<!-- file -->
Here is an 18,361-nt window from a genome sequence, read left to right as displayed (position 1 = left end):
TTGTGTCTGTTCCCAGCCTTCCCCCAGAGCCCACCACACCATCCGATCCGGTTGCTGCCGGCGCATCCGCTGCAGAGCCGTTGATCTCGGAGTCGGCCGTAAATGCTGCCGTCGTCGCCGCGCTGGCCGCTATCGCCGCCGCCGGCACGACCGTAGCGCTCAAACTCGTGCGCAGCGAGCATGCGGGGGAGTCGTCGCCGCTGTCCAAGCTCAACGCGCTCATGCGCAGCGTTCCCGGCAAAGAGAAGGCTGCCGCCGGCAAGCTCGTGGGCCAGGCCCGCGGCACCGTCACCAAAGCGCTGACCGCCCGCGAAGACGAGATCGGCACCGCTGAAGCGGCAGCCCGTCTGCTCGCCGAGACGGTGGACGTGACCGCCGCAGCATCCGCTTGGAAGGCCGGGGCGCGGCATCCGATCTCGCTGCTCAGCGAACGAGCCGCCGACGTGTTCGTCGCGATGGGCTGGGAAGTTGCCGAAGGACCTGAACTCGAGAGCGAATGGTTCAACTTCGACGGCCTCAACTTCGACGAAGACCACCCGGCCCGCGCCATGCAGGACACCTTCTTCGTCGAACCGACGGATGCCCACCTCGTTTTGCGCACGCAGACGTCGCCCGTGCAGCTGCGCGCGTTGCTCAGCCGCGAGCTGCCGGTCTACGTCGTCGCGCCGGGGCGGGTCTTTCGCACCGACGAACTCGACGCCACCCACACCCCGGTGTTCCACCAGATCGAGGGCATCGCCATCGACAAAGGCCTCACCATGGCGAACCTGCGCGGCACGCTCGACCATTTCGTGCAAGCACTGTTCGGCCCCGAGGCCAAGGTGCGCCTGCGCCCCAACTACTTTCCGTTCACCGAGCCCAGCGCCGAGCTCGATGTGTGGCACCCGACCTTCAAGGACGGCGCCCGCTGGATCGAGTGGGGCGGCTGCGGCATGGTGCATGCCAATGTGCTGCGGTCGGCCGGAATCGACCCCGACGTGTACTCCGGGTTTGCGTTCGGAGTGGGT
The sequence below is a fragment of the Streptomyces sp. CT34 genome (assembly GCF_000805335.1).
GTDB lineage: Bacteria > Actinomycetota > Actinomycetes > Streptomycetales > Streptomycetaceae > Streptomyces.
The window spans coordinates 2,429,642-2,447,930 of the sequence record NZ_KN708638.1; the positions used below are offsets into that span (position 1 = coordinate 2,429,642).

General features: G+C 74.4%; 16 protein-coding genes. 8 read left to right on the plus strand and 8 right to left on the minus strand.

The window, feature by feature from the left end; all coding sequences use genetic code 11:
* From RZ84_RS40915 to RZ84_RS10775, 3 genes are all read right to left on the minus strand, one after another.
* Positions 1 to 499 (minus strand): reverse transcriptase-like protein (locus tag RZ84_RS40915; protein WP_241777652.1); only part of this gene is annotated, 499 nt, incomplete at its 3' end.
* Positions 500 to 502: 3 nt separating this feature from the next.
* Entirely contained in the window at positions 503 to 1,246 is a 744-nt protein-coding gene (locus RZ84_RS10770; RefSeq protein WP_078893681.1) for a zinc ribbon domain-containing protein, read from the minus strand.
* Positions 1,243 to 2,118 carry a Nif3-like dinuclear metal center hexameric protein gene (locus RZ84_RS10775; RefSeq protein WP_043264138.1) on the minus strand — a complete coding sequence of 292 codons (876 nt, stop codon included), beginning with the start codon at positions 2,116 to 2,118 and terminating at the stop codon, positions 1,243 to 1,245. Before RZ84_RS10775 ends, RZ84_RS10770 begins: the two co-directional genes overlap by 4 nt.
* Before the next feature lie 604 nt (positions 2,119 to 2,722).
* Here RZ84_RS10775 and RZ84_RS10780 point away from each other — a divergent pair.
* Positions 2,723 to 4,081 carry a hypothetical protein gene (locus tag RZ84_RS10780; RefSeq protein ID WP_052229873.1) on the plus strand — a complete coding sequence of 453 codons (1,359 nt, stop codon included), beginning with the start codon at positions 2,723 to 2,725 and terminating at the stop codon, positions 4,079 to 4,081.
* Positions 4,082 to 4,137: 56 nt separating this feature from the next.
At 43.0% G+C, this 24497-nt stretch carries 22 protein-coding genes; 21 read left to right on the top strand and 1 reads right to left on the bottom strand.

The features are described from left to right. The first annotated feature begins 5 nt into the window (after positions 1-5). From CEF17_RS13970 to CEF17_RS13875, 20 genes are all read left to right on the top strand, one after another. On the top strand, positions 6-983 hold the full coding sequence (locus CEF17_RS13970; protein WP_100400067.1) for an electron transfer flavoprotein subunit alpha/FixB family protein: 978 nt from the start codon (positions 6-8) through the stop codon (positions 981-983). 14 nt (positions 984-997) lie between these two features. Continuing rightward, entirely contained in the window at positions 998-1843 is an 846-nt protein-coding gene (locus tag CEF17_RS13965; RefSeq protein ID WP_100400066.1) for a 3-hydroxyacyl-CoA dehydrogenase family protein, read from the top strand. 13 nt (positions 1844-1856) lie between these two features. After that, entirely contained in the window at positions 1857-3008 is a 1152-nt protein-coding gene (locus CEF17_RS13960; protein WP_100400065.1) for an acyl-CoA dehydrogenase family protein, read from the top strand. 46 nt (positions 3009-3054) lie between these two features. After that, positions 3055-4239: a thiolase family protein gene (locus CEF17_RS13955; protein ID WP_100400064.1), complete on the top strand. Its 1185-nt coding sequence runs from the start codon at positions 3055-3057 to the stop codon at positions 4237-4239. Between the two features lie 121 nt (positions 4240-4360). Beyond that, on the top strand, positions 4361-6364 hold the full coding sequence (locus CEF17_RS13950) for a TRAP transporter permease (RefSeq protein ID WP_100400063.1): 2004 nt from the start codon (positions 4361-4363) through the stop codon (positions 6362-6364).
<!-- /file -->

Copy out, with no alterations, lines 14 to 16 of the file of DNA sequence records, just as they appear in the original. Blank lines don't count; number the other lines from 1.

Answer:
* Here RZ84_RS10775 and RZ84_RS10780 point away from each other — a divergent pair.
* Positions 2,723 to 4,081 carry a hypothetical protein gene (locus tag RZ84_RS10780; RefSeq protein ID WP_052229873.1) on the plus strand — a complete coding sequence of 453 codons (1,359 nt, stop codon included), beginning with the start codon at positions 2,723 to 2,725 and terminating at the stop codon, positions 4,079 to 4,081.
* Positions 4,082 to 4,137: 56 nt separating this feature from the next.